This month in STOCKS & COMMODITIES, we cover topics ranging from mutual funds to intraday trading. For the mutual fund crowd, we have an article from Jay Kaeppel, director of research at Essex Trading Co. Kaeppel has always been one of my favorite authors because of his professional commitment toward research. Before Kaeppel sits down to trade, he has a system in place. First, he takes an idea, sets it to rules, and then backtests on historical data. Only at that point does Kaeppel make a determination as to whether the system should be used with real money. Let this be a lesson to all new traders!
As the article title suggests, Kaeppel details a mutual fund trading method in "A System For Trading Fidelity Select Funds." The method times mutual funds on a weekly basis, and he has created a set of rules and performs a backtest on close to 10 years' worth of data.
Many of you are looking for a shorter-term time frame. To that end, we have an article by Ned Gandevani titled "Identifying Crucial Support And Resistance Levels." Here, Gandevani uses a classic chartist's approach to monitoring price levels -- once support is broken, it can become resistance, and vice versa. But he takes it a step further and shows how the concept can be applied in various time frames to identify important levels. While this article leans more toward the art of technical analysis, with no backtesting to support the procedures, it does give you insight into the value of working with trading methods based strictly on price and aren't so dependent on indicators.
Please don't brand me a heretic for mentioning the art of chart reading. Over the years, technological advances have put a great deal of power into the technical trader's hands for research. And it's understandable that someone looking at a chart could find the information unfathomable by simple observation and decide to move on in search of the perfect oscillator or filter. After all, indicators and filters can help automate the process of chart interpretation and can generate signals. But you shouldn't avoid learning the basics of technical analysis, such as Dow theory, Wyckoff techniques, or even what a top or bottom looks like on a chart. There's a reason that these methods have been around for such a long time.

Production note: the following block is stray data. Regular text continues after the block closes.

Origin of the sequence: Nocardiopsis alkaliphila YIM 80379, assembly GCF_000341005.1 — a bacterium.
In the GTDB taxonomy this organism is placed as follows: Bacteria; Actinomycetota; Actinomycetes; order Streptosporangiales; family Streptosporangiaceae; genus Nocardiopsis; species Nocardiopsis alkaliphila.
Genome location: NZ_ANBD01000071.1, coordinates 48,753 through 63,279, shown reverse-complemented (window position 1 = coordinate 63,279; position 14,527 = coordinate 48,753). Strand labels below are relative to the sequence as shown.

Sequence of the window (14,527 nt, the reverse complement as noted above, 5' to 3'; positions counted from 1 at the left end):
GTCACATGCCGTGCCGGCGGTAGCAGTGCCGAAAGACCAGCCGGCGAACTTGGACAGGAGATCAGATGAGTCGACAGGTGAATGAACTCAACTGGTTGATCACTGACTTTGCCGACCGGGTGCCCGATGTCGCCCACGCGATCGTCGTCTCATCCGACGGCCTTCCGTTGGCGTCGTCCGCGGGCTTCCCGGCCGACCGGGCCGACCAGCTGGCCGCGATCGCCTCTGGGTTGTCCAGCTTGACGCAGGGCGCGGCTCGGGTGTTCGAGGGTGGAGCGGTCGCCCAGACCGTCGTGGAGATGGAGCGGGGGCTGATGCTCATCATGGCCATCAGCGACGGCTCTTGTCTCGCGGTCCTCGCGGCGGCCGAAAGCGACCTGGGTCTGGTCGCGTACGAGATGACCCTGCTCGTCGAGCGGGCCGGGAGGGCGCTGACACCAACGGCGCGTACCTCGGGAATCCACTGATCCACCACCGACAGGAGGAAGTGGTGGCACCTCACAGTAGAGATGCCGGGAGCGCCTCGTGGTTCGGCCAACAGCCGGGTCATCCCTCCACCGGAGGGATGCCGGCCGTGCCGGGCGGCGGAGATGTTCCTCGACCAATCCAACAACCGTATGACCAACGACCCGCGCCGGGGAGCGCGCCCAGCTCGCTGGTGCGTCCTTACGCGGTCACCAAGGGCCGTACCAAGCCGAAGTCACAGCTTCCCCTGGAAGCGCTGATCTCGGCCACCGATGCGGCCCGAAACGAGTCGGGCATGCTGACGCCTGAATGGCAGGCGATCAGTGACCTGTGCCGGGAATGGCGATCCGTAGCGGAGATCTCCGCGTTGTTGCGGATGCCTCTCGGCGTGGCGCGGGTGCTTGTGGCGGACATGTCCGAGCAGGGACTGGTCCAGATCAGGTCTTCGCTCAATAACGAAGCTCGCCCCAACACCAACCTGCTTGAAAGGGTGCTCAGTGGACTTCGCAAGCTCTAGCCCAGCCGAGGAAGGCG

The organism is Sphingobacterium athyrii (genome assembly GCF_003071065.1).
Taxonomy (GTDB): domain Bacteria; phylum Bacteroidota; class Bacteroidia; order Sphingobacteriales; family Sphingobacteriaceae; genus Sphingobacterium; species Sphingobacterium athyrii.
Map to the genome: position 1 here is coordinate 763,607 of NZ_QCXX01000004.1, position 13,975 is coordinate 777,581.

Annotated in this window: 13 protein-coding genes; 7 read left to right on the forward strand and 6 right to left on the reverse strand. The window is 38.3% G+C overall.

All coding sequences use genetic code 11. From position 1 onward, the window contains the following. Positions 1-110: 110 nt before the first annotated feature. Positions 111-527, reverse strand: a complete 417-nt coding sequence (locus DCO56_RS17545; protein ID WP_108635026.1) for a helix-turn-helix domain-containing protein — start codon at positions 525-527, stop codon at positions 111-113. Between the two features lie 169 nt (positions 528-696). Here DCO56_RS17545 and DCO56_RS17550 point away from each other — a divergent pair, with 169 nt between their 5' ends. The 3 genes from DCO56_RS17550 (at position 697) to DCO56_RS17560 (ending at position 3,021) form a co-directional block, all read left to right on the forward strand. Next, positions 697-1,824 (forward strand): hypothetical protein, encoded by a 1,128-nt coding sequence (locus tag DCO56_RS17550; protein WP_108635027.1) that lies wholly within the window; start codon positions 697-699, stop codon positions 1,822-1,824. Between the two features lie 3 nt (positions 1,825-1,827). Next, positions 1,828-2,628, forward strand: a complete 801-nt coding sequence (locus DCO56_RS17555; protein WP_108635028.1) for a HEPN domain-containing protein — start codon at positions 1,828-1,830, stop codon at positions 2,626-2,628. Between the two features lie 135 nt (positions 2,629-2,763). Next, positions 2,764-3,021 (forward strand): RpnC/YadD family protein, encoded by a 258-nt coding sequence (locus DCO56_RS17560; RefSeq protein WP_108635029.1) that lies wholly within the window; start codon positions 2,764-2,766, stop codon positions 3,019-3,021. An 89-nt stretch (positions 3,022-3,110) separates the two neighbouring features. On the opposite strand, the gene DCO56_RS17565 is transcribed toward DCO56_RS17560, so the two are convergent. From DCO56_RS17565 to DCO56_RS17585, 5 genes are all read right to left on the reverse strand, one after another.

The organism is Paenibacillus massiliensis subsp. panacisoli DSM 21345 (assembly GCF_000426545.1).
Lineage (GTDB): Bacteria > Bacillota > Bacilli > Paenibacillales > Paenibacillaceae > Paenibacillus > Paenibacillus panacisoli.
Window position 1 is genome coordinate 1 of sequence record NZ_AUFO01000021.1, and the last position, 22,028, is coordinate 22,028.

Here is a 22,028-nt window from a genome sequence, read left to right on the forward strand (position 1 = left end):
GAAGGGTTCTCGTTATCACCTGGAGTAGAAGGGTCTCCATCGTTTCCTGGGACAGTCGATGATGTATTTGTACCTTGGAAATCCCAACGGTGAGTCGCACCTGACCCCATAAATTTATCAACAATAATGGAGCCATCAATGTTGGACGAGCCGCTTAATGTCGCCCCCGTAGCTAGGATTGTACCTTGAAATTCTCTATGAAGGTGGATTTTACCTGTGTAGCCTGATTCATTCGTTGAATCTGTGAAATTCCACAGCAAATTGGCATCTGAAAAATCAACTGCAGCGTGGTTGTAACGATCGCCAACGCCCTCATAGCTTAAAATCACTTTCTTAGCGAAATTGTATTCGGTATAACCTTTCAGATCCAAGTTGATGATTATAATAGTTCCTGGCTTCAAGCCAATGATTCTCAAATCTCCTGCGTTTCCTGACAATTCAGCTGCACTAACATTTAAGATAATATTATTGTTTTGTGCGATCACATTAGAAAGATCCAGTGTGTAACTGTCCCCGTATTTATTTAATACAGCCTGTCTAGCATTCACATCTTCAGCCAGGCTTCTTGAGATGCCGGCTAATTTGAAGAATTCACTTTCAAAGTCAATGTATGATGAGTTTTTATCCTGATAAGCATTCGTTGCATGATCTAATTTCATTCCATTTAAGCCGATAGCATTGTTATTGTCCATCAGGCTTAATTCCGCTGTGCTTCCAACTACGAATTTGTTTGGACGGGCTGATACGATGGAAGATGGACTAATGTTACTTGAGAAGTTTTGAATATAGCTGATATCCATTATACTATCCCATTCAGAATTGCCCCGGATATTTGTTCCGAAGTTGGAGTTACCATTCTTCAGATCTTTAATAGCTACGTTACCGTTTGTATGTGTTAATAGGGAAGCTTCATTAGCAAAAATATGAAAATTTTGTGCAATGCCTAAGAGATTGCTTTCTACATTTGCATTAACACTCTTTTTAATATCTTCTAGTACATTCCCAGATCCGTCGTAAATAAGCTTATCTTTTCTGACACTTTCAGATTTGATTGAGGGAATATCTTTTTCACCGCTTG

Charts give us a true picture of the demand and supply forces at work, which are what truly determine price. As we study our charts, we can often observe trends, but the day-to-day movement can get us twisted around at times. We may think the latest price action is the beginning of a trend reversal when it's simply some countertrend movement. Moreover, it's difficult to quantify chart patterns. Consequently, many new traders quickly move onto learning about indicators and forsake basic chart analysis. I want to stress that it's time well spent to learn about chart reading. New technology provides terrific assistance, but beware of jumping over the foundations of technical analysis.
And speaking of technology, we've added a new resource, a section we call "Websites For Traders." Each month, we'll publish a listing of Websites that we feel would be useful to you. For starters, we'll cover technical analysis and charting sites or focus on the charting areas of larger financial sites. From there, we'll rotate through other areas of interest. This is just one more step we're taking toward becoming your best resource for trading and technical analysis. Good trading!